The Role of Insurance Broker – is there a future?

Having been an accredited broker recently but dealing with marine insurance since 1993 after finishing studies in maritime law, I find that the primary responsibility of an insurance broker is a transactional one: to place and service your business.
The role of a broker has evolved over the last years and nowadays a broker has become the middle person who brings buyers and sellers of insurance together, while seeks to add value to both parties. We must all admit that brokers in London have played a major role in the development of insurance broking, particularly in London and afterwards through their international marketing activities and have generally been regarded as a cost effective business production and distribution source. The broker’s role as agent of the underwriter has changed long ago and now in most cases brokers have become agents of the client. Accordingly, Greek broker houses, individual brokers or small teams, made their presence in Piraeus and Greek insurance brokers are now playing a more determined role in broking community based on culture, mentality and relationship with Greek ship-owners. Due to this, their role has broadened considerably and their future in the business seems more promising than ever before. But, in order for a Greek broker to keep these promising prospects and to be successful, he must possess the following skills:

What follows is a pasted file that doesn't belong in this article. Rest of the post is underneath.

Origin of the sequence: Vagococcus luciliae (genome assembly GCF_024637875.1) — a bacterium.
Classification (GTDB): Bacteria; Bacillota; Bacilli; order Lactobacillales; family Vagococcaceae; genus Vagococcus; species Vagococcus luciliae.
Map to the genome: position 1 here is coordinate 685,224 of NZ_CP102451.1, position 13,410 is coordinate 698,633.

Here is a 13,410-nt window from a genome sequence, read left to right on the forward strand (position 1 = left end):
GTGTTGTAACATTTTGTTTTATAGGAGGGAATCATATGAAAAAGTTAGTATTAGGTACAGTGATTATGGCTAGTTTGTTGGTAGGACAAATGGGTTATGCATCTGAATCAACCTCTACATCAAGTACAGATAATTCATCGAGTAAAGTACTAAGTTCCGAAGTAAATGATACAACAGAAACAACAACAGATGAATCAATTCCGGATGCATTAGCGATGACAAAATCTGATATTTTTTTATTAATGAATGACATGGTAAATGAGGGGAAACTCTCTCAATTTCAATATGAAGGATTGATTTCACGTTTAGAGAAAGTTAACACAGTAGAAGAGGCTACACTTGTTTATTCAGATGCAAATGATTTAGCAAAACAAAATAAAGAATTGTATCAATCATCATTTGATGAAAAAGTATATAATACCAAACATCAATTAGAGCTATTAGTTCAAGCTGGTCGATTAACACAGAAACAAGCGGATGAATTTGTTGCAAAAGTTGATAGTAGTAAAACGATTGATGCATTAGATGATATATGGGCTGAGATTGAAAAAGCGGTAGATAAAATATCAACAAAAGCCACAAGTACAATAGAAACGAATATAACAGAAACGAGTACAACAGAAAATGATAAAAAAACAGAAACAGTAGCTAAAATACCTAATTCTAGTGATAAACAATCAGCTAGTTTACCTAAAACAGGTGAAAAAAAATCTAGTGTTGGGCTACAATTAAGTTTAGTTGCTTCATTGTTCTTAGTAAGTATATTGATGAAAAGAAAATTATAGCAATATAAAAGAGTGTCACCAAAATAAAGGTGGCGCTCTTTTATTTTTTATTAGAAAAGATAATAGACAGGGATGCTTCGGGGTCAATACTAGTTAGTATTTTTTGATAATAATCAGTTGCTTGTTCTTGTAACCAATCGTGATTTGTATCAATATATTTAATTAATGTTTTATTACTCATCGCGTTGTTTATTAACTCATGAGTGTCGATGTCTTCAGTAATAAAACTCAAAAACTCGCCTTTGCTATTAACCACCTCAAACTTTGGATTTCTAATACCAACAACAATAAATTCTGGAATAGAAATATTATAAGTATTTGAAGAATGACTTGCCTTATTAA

Marketing – we must promote our specialist areas in the international marketplace, in order to generate business from around the world.
Client handling – although quoting and placing is our most traditional responsibility we must equally be able to advise clients on specialist products, wordings and markets as well as risk management issues.
Sales skills – we have to be able to broker deals with all the major insurance markets all over the world and increasingly work to bring together clients and underwriters with like-minded business philosophies.
Claims handling – the professional handling and prompt collection of claims is vital to the ultimate client and as such the claims function must be fully integrated with the front-end business team.